It was another several months before Buffy had to admit she might have a problem. A problem that everyone else had already figured out, but were afraid to mention before she did. When it was no longer possible to hide her growing (and oddly mobile) belly from either herself or her housemates, Buffy sat down with Dawn, Willow and Tara.
“I guess you guys have guessed by now that I’m not just getting fat,” she began.
“Yeah. We’re kinda glad you finally noticed – before we had to, you know, explain the facts of life to you while you were giving birth.”
“Well, I just…. It took me a while to figure it out. I mean it wasn’t like I was expecting to be pregnant! There haven’t been any prophecies, I haven’t even had a freakin’ date, never mind anything—” She paused, a small frown on her face. “Well, except… but that can’t be it because he’s a— Oh God.” Her eyes grew wide and she turned pale. “We were normal humans – both of us were humans....”
Only Dawn picked up right away on who Buffy was talking about. “Spike? It’s Spike’s baby?”
Willow was almost too busy trying to digest what Buffy’d said to listen to Dawn. But she did catch “Spike’s baby?”
“Wait! What? Spike? You’re pregnant by Spike? How did that happen?”
“Pretty much the usual way,” Buffy said with a grimace as she slumped back in her chair, shaking her head at her own stupidity.
“But, Spike’s a vampire he can’t… Ohmygod. The portal. This is all my fault.”
“It’s not your fault, Willow. It’s not anybody’s fault. It just happened. We were there, and we were married—” Identical “what?”s from Willow and Dawn reminded her she’d never shared much about their experiences in the other dimension past that more time had elapsed there, and that they’d had no trouble fitting in. “Uh, yeah? Turns out the Spike and Buffy there – they were married to each other. Had this cute little house, and lots of friends, and it was really…. Really not something you need to know more about, I guess.”
“Buffy,” Willow tried to keep her voice reasonable. “It was Spike. What were you thinking?”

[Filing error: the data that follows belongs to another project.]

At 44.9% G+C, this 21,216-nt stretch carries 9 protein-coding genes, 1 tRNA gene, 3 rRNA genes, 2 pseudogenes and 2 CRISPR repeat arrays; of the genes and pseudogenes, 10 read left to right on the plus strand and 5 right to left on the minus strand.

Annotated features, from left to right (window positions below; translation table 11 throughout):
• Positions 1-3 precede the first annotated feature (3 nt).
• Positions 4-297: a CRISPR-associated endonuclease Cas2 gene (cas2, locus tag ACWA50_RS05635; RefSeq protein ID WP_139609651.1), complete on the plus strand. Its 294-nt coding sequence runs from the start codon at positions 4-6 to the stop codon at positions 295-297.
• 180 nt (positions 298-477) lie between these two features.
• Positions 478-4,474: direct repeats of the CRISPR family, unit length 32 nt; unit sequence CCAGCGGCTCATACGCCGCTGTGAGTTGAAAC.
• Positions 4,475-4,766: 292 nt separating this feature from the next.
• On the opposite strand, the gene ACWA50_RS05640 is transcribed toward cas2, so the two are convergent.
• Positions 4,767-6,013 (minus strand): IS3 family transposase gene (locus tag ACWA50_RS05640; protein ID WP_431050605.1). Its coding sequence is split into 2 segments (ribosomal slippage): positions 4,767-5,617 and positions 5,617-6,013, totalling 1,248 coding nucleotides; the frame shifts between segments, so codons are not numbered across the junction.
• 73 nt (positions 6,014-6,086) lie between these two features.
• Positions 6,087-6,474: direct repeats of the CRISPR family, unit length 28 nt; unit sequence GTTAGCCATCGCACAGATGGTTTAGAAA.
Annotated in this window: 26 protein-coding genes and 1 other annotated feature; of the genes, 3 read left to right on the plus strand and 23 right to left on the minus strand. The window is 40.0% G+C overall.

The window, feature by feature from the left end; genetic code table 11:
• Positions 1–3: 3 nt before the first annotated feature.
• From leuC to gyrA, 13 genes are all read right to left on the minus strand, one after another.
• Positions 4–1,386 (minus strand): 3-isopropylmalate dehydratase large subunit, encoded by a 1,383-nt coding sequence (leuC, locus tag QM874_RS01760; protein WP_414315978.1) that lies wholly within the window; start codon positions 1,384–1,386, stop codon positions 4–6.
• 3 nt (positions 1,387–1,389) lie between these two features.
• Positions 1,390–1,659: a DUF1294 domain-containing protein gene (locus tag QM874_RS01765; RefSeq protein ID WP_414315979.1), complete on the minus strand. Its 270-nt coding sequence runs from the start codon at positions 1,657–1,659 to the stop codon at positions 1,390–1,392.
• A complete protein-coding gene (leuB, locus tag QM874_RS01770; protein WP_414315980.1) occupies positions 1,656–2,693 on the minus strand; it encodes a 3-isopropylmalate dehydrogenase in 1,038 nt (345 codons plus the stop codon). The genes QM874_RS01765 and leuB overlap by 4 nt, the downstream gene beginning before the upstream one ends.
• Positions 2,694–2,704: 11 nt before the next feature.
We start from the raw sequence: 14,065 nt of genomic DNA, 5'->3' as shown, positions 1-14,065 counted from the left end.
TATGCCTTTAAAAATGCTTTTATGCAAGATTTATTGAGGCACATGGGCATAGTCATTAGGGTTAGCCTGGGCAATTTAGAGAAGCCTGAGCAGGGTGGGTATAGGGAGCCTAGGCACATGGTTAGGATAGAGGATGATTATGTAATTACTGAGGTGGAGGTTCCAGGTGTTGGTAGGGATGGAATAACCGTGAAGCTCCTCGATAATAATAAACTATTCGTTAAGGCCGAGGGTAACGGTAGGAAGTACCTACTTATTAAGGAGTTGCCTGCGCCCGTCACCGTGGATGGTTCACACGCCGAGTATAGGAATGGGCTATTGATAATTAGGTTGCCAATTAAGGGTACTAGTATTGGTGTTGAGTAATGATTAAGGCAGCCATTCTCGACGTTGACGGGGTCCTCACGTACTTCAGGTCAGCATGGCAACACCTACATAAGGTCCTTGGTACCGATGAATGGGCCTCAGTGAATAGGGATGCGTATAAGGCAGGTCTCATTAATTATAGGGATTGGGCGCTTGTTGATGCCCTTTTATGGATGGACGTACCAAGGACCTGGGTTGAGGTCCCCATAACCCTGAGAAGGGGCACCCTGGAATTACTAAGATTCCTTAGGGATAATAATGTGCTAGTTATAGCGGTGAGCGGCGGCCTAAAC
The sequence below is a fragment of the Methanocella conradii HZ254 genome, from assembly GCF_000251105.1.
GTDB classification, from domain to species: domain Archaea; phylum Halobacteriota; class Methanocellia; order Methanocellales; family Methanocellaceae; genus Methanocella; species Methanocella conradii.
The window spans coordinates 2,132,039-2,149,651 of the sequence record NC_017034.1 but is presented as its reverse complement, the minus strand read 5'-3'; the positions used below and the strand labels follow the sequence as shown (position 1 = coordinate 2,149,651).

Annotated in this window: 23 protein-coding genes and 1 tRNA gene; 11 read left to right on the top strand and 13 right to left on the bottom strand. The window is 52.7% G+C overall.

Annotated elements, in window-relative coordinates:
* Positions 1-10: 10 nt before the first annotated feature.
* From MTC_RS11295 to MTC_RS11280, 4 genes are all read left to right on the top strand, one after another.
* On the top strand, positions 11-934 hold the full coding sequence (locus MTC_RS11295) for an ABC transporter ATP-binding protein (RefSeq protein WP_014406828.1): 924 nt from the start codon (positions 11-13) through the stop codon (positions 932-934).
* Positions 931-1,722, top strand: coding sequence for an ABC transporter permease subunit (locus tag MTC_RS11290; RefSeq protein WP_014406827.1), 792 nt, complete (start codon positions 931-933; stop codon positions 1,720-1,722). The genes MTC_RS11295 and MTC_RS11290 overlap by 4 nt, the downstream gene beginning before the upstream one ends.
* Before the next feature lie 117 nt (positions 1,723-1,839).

Buffy stiffened. “I was thinking I was married to this really hot, very nice man who was an awesome kisser and in love with me, and since we had no idea when we’d be getting back here… Look. We did what we did, and I’m not going to apologize for it. I was sleeping with a… a good friend… a man who loves me. If I’d had a one-night stand with some random guy here, you’d be all supportive and sympathetic. I didn’t. I had sex with the man I was married to in that world and I forgot that he could get me pregnant because he’s wasn’t a vampire anymore.”
“A vampire who also loves you,” Dawn said, glaring at Willow who was clearly not ready to give up her objections. “Not really seeing the problem here.”
“I can make it – the problem – go away,” Willow said, trying to ignore the gasp from Tara who flinched away from her. “Magically, I mean. Not in some icky, medical kind of way.” She frowned when Tara continued to move away, shaking her head. “What? I could, you know. It would be easy.”
Buffy wrapped a protective hand around her stomach. “No. I don’t think I want it to go away. This may be my only chance at having anything as normal as a baby. I just need to figure out how I’m going to keep slaying—”
Dawn handed her a piece of paper on which she’d scribbled something. “You know what you need to do.”
Buffy stared at the email address in front of her. “I don’t know what to say to him.”
“Just tell him we—you—need him. He’ll come back.”
“What if he won’t? What if he doesn’t love me anymore? I hardly even talked to him after we got back. I drove him away.”
“And now you’re going to bring him back. It’s Spike, Buffy. He still loves you. And even if he didn’t, he has a right to know about…” Dawn pointed to Buffy’s bulging mid-section.
“Buffy – you can’t seriously be planning to—mmmph! Ow!” Willow stared at Tara in complete astonishment. “Did you just pinch me and put your hand over my mouth?”
Tara blushed and let her hair fall in front of her face, then raised her chin and faced Willow firmly. “Yes. I did. I stopped you before you said anything else that wasn’t supportive of your best friend who is facing an uncertain future and will need help from all of us. And if that future includes the baby’s father…” She stopped and took a deep breath. “Who or what ever the father of this baby is, it isn’t the baby’s fault. If we have to, we’ll make it everybody’s baby.”
She paused, having said more at one time than any of them were used to from her. Willow was staring at her with eyes that were going from shocked to ashamed. Acting on impulse, Dawn hugged Tara tightly and Buffy gazed at her with teary eyes.
“Th… thank you, Tara. That’s—“ She burst into tears and sobbed into her hands for several seconds, then shook herself and sat up. “Wow. That was unexpected.”
“Hormones,” Willow said. She gave an apologetic whimper. “I’m sorry, Buffy. I’m being insensitive and a bad friend. We’ll do this. I’m going to look up everything about pregnancy and childbirth and….” She grabbed her laptop and began typing like a madwoman.
“I… Thanks, guys. I appreciate it. I really do. But I think now I’d better bring my back up muscle home.”
“That’s all he is? Back up muscle?”
“One thing at a time, Dawn,” Buffy sighed. “Can I use your computer?” Without waiting for an answer, Buffy walked upstairs and sat down at Dawn’s desk. She swallowed hard, then brought up the email program and stared at the blank screen for several seconds before she typed:
“I need you.